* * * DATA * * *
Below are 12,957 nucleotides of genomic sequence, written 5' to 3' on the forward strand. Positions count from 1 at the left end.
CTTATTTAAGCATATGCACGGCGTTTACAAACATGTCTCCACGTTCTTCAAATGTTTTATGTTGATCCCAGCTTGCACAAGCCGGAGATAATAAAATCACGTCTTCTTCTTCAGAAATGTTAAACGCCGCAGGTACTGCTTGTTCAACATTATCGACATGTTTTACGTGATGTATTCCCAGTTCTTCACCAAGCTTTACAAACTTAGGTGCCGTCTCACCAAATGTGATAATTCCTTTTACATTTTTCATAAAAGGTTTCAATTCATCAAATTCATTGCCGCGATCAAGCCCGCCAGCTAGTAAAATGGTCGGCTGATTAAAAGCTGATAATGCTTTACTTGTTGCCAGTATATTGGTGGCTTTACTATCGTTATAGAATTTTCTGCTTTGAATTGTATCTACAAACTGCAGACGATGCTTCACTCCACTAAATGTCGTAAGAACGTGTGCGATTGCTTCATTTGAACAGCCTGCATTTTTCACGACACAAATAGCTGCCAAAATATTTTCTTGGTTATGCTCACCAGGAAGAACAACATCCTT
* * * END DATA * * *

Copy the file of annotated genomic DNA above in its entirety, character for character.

Below are 12,957 nucleotides of genomic sequence, written 5' to 3' on the forward strand. Positions count from 1 at the left end.
CTTATTTAAGCATATGCACGGCGTTTACAAACATGTCTCCACGTTCTTCAAATGTTTTATGTTGATCCCAGCTTGCACAAGCCGGAGATAATAAAATCACGTCTTCTTCTTCAGAAATGTTAAACGCCGCAGGTACTGCTTGTTCAACATTATCGACATGTTTTACGTGATGTATTCCCAGTTCTTCACCAAGCTTTACAAACTTAGGTGCCGTCTCACCAAATGTGATAATTCCTTTTACATTTTTCATAAAAGGTTTCAATTCATCAAATTCATTGCCGCGATCAAGCCCGCCAGCTAGTAAAATGGTCGGCTGATTAAAAGCTGATAATGCTTTACTTGTTGCCAGTATATTGGTGGCTTTACTATCGTTATAGAATTTTCTGCTTTGAATTGTATCTACAAACTGCAGACGATGCTTCACTCCACTAAATGTCGTAAGAACGTGTGCGATTGCTTCATTTGAACAGCCTGCATTTTTCACGACACAAATAGCTGCCAAAATATTTTCTTGGTTATGCTCACCAGGAAGAACAACATCCTT